My NativeAdVantage: Educator & Author
Frank Cespedes has run a business, served on boards, worked with many companies, and teaches at Harvard Business School. His most recent book is Aligning Strategy and Sales: The Choices, Systems, and Behaviors that Drive Effective Selling (Harvard Business Review Press) which has been called “the best sales book of the year” (Strategy + Business), “a must read” (Gartner Group), “a Top-50 Sales book” (Top Sales Magazine), and “perhaps the best sales book ever” (Forbes). www.frankcespedes.com
What do you do best?
I’d like to think that, with experience in both research and practice, I can separate signal from noise in business with some consistency. That’s important because managers are now inundated with context-free factoids, many myths and urban legends, and have little time for distinguishing fact from fiction before decisions must be made, especially in the areas where I work: sales and strategy.
What makes you the best?
I’m not sure I am the best and I doubt there is “the” best in this area because knowledge here is very context specific. But I do know empirical research on these topics that many self-appointed guru’s do not. And when I left academia and ran a business, I had to meet payroll and sell. So I respect how context makes a difference and (I hope) am less prone to glib generalizations and fortune-cookie advice.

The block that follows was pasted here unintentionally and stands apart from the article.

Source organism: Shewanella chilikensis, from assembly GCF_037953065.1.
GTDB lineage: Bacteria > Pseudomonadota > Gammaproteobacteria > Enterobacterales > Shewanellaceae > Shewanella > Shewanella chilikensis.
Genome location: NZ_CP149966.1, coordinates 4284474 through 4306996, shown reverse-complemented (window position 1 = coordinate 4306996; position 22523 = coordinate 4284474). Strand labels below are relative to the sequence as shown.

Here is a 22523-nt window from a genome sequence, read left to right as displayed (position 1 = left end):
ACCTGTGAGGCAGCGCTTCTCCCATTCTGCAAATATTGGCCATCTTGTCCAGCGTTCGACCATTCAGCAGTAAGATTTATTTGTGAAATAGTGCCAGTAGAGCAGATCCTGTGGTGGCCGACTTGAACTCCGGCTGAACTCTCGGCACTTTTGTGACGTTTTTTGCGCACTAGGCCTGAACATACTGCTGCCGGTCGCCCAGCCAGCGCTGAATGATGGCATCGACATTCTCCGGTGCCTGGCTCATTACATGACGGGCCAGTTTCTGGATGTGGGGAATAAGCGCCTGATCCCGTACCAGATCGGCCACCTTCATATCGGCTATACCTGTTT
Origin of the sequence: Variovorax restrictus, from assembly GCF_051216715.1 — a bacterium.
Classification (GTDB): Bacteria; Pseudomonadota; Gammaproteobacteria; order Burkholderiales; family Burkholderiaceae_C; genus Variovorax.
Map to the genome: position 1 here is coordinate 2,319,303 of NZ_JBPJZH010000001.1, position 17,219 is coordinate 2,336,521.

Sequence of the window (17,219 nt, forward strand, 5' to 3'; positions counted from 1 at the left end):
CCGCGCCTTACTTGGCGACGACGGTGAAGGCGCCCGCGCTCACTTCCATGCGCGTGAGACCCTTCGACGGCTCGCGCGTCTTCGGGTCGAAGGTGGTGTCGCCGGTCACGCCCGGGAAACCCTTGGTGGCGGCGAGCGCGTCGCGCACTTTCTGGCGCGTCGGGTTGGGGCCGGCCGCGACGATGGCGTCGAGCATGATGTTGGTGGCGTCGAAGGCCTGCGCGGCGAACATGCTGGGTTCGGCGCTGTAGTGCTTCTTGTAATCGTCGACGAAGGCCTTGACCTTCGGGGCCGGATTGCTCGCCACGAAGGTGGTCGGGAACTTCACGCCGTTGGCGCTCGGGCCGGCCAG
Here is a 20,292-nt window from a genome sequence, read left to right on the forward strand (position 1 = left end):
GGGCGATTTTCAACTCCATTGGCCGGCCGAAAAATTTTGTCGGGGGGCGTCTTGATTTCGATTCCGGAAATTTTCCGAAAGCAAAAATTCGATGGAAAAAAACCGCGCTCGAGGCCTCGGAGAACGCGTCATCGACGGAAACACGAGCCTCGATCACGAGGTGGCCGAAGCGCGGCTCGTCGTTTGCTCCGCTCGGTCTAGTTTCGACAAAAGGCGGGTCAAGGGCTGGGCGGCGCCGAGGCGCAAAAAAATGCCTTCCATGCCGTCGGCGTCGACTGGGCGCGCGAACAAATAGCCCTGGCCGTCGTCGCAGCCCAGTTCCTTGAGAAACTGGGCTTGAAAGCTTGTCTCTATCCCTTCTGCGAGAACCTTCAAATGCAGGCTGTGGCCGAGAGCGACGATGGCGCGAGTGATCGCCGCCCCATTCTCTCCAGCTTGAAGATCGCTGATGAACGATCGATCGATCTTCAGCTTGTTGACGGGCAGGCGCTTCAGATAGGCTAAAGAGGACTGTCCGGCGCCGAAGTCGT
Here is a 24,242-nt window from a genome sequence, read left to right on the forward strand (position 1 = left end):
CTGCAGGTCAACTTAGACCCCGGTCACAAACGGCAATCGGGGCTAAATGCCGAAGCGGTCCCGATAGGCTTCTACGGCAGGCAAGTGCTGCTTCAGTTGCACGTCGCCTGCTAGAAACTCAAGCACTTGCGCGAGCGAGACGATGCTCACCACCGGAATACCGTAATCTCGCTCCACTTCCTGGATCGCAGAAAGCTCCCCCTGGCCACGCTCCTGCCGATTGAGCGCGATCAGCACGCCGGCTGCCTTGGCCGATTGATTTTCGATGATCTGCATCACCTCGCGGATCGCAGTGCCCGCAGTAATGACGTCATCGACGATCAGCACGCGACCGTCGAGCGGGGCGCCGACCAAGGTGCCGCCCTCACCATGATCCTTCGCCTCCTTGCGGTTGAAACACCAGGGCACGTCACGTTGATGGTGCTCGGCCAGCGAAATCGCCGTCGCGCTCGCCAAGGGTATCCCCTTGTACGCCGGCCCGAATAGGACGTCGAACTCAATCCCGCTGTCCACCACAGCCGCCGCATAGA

What are your aspirations: Personal & Business?
Pay it forward. My working-class parents sacrificed a lot for their children. I hope my kids have the confidence and curiosity to live their lives as fully as my parents gave me the opportunity to do. Similarly, in business, I’ve been fortunate to have mentors and colleagues who were generous with their time, advice, and efforts. I can’t re-pay those people at this point, but can do a bit for others.
What fascinates you?
Buying and selling. These are core human activities, for millennia. They draw on some of the widest keyboards of emotions and capabilities, positive and negative, and are always changing because of demographics, technology, and other factors. Yet, most commentary on these activities is so reductive.
Favorite Motto: A line spoken by a character in a John le Carre novel: “A desk is a dangerous place from which to watch the world.”
My wife, my family, friends, almost nobody in politics (second-rate talent, in my experience), and many novelists, poets, and composers: they create something out of nothing and some of it survives beyond quarterly earnings.
Fenway Park, the Berkshires in western Massachusetts, Jacob’s Pillow, the Staten Island ferry, Scullers’ Jazz Club in Boston, and a good delicatessen, among others.
Certain books, especially novels and history. I’m currently re-reading Middlemarch in tandem with Rebecca Mead’s moving memoir, My Life in Middlemarch. Talk about value for the money! My most recent history book was Gerald Nachtman’s Seriously Funny: The Rebel Comedians of the 1950s and 1960s. It reminds you of how tenuous free speech is, even in America. As the comedian Mort Sahl said years ago about Senator Joseph McCarthy and his type of mindset: “Those people really don’t care what you say; they just deny your right to say it!”
Reading, hiking, and baseball occupy a lot of my time and energy beyond the work place.